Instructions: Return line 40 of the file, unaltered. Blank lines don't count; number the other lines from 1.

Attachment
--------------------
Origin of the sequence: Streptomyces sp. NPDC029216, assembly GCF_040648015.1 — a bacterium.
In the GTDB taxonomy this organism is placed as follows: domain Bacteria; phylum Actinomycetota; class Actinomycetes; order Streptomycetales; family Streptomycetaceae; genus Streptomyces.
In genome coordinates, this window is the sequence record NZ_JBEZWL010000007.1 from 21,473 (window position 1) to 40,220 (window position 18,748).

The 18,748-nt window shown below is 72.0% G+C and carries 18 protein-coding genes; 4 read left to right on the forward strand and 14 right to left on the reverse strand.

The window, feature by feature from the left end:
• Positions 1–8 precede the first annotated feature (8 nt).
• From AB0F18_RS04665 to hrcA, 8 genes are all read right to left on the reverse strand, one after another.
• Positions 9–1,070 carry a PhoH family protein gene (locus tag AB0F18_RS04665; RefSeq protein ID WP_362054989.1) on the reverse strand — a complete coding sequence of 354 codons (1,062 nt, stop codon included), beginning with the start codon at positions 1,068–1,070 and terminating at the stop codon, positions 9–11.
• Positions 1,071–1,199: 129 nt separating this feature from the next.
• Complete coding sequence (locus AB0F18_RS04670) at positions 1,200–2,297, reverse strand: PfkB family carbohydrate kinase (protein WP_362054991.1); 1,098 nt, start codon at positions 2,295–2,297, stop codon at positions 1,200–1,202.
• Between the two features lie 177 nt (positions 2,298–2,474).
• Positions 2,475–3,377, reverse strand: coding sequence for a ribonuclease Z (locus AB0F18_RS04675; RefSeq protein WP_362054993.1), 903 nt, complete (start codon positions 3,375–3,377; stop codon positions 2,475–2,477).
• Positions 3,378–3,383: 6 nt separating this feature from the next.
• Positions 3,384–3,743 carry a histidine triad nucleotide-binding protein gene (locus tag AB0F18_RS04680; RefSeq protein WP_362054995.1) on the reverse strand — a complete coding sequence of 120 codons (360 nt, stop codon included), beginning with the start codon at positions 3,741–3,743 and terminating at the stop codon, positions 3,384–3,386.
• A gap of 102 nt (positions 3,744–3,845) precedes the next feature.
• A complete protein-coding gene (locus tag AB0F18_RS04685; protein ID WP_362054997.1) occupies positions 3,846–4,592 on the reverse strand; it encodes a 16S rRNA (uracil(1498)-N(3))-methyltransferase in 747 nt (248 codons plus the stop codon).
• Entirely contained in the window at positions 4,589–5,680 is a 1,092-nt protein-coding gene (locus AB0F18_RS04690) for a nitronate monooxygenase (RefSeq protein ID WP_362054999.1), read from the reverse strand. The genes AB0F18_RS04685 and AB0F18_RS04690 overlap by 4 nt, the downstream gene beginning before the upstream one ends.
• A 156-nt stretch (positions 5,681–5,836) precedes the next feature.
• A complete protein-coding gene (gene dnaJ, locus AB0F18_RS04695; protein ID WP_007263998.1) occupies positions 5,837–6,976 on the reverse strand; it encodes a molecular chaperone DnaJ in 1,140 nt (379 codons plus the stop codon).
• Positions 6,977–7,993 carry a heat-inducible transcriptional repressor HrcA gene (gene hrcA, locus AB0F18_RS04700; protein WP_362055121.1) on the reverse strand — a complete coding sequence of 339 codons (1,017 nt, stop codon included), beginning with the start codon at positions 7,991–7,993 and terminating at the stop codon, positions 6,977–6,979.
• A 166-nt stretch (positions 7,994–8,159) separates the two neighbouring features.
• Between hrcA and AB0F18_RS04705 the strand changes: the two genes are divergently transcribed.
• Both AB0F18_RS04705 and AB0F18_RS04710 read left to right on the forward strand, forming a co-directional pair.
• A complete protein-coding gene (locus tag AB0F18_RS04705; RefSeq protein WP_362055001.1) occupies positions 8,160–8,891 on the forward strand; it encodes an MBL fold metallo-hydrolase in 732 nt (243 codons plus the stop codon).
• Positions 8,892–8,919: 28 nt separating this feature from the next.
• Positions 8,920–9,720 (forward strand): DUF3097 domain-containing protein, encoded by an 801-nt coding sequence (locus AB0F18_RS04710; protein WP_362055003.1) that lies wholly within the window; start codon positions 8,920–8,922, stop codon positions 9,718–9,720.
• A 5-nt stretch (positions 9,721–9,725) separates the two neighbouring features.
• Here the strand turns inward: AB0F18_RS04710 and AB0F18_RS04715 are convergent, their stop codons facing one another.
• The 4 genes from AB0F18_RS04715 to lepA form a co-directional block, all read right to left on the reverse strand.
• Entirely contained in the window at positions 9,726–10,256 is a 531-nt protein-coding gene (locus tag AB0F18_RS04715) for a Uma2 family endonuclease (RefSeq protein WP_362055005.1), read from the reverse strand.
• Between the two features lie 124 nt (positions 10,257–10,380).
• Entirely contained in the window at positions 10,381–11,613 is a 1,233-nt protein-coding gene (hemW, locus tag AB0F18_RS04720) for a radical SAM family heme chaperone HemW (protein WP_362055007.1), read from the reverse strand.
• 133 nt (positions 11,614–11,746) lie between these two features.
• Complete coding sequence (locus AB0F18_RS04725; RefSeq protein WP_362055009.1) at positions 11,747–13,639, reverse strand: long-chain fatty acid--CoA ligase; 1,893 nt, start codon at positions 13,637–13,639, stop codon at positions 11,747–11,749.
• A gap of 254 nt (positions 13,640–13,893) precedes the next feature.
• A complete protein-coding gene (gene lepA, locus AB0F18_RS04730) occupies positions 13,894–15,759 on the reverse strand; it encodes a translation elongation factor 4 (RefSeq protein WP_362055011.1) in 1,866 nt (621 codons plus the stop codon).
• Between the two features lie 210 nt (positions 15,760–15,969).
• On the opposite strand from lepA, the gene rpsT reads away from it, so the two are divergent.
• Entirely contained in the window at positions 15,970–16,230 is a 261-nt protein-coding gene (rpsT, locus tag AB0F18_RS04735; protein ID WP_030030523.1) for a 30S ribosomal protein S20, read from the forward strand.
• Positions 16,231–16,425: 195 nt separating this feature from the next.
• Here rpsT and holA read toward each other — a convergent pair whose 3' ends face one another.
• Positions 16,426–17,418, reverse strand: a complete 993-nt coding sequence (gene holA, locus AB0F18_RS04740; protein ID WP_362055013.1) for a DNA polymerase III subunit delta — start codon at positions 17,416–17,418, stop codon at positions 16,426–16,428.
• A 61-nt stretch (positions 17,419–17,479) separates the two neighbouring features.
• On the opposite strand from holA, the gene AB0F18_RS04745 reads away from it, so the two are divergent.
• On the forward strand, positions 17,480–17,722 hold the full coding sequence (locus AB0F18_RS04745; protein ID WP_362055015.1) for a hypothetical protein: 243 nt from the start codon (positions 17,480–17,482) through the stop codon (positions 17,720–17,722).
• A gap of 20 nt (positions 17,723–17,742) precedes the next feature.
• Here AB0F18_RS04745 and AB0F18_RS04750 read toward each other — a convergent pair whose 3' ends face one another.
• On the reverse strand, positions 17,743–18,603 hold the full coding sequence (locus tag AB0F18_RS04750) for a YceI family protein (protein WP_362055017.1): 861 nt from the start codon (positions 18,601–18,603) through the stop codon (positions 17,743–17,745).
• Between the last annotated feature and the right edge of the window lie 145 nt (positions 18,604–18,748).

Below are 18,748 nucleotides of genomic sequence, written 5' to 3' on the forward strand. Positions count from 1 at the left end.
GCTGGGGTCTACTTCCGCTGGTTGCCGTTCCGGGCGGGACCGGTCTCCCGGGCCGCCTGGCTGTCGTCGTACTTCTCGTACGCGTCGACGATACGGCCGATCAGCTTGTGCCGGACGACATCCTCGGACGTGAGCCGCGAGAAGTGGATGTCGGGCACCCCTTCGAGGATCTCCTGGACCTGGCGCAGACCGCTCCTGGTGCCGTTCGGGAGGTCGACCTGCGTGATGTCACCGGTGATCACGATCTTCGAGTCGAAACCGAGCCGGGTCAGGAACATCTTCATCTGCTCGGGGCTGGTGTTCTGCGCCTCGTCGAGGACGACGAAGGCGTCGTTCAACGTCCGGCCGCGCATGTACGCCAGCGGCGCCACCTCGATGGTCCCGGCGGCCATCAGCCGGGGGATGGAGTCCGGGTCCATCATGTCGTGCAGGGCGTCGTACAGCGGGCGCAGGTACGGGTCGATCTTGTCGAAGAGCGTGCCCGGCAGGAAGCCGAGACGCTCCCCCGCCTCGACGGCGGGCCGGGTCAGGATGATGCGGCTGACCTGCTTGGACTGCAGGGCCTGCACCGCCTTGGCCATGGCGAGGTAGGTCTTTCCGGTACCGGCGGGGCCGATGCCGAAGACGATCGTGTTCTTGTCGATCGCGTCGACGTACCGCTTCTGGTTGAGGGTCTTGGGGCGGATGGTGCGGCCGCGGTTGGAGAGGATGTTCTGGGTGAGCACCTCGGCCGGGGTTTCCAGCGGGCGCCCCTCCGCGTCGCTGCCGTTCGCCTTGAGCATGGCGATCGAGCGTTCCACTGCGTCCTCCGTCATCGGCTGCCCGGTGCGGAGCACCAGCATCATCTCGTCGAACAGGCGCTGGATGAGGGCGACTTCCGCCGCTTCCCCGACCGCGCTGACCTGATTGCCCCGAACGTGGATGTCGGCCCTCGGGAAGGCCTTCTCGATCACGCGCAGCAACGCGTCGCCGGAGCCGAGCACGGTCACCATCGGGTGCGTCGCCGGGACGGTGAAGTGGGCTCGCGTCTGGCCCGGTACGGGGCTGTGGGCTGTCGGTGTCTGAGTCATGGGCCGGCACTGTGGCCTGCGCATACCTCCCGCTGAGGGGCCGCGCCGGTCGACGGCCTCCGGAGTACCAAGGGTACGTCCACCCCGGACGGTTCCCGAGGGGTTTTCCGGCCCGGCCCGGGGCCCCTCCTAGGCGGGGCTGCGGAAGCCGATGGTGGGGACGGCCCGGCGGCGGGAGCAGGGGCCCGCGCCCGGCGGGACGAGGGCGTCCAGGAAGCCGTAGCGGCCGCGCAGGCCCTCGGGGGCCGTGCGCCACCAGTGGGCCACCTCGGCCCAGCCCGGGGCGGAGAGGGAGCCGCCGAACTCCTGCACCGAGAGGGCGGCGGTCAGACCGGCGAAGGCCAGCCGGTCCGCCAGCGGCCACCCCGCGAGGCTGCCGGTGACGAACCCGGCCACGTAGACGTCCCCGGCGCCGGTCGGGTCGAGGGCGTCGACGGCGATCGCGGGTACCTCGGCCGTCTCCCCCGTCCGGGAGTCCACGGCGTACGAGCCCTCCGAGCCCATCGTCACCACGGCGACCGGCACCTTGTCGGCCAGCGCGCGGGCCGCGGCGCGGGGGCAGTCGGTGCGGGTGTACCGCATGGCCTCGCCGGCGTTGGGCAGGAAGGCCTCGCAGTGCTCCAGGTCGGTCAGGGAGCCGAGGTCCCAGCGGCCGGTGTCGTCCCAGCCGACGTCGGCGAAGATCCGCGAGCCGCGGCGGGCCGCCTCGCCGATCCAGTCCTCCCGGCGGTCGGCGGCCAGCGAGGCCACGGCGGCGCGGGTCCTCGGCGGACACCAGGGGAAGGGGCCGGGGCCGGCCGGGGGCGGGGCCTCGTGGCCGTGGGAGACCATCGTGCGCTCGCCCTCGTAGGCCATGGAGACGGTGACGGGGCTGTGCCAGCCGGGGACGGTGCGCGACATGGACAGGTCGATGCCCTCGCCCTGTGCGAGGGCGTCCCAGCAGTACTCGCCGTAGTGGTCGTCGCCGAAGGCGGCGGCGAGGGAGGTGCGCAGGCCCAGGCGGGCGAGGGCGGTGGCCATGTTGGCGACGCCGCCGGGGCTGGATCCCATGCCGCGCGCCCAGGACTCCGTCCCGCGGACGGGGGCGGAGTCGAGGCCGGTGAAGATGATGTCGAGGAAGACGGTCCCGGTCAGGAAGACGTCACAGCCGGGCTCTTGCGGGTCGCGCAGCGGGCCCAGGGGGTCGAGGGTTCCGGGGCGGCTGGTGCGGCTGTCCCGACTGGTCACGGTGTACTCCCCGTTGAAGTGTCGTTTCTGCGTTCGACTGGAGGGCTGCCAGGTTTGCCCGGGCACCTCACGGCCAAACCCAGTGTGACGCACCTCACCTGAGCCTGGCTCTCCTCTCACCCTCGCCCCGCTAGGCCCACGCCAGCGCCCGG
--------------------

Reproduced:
• Positions 16,231–16,425: 195 nt separating this feature from the next.